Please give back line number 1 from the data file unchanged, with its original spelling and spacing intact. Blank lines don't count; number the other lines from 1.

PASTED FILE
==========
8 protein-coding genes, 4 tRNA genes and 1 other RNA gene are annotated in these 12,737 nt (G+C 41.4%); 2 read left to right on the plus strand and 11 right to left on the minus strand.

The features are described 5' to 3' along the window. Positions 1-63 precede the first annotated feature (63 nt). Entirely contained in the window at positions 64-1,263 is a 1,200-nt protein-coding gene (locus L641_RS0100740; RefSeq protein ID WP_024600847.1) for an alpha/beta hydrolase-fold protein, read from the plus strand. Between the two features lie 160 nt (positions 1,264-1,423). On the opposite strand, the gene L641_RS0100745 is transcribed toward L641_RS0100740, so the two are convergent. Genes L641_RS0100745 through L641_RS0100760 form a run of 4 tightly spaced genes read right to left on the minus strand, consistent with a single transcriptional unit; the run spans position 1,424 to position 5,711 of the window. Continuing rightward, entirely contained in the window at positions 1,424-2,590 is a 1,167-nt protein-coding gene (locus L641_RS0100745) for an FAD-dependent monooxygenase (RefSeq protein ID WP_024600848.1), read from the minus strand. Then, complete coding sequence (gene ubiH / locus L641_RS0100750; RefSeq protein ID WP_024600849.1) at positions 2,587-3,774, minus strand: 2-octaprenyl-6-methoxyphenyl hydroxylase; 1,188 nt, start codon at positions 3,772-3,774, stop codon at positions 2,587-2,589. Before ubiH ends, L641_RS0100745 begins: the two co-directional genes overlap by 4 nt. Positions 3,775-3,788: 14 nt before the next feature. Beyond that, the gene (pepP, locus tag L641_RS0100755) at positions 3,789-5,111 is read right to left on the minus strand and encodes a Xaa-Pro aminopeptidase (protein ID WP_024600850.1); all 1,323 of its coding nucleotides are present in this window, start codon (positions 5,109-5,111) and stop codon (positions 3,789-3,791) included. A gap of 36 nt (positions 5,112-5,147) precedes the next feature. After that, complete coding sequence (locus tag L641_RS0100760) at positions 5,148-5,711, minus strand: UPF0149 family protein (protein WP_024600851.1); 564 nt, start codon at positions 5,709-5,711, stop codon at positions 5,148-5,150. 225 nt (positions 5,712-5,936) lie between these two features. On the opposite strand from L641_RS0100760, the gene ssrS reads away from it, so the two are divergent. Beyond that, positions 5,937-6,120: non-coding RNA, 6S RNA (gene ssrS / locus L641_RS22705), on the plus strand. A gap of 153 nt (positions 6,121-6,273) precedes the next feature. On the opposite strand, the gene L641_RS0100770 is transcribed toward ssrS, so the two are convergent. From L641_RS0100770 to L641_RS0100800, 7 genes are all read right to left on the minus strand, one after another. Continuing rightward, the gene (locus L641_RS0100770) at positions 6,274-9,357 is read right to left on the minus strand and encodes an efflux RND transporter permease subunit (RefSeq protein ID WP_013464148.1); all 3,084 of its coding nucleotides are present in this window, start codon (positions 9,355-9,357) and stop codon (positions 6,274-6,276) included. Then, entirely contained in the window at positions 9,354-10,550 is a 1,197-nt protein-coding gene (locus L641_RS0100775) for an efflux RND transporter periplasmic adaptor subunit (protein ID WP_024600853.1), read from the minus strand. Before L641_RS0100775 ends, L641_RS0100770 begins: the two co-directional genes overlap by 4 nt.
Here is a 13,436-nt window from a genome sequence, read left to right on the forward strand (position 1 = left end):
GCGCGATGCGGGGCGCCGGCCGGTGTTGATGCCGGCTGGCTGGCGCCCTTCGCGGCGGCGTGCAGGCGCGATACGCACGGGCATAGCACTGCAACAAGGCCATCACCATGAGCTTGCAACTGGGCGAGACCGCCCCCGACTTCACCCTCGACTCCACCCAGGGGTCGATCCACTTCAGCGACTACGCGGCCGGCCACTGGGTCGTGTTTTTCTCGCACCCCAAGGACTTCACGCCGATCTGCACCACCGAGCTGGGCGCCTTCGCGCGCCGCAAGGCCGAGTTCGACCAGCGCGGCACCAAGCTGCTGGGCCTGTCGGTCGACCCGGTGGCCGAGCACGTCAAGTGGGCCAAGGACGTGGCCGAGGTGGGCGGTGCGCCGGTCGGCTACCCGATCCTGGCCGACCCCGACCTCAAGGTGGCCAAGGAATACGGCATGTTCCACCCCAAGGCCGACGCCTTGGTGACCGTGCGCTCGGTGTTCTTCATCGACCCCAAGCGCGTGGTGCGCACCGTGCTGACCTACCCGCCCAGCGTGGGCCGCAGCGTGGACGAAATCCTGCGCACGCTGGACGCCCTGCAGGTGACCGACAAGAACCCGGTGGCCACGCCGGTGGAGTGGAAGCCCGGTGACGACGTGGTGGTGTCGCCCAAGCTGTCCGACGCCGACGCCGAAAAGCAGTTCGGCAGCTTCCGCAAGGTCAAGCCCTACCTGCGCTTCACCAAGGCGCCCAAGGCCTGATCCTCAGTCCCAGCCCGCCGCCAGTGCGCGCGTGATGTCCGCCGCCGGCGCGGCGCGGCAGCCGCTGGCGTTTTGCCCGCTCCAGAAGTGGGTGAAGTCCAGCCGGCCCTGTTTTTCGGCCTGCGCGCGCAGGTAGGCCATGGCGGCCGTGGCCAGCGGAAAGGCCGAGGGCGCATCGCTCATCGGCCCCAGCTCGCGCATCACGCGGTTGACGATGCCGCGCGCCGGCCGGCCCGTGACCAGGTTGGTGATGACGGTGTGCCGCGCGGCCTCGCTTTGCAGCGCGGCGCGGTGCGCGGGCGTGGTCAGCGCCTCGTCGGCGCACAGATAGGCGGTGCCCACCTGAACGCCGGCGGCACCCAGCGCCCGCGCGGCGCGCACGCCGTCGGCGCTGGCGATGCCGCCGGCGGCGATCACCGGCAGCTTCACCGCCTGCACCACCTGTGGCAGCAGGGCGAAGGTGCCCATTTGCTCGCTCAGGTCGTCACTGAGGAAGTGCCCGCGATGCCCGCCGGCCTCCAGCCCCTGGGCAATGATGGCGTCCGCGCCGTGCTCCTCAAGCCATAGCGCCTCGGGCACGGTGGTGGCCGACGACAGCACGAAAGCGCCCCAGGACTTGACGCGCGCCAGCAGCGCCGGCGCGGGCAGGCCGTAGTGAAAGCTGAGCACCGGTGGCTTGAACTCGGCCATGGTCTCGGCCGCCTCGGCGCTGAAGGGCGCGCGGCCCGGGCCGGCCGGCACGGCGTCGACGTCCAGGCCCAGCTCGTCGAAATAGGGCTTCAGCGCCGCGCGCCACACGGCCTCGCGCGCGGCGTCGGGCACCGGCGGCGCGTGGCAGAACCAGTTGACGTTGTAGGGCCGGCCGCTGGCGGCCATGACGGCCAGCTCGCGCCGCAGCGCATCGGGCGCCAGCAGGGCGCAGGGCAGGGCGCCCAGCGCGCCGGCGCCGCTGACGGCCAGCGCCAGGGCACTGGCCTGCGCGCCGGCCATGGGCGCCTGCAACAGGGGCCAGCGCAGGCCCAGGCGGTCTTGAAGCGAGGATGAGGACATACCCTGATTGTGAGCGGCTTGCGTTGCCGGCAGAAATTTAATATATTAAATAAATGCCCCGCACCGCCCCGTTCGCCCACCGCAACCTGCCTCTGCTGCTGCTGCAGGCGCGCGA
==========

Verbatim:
8 protein-coding genes, 4 tRNA genes and 1 other RNA gene are annotated in these 12,737 nt (G+C 41.4%); 2 read left to right on the plus strand and 11 right to left on the minus strand.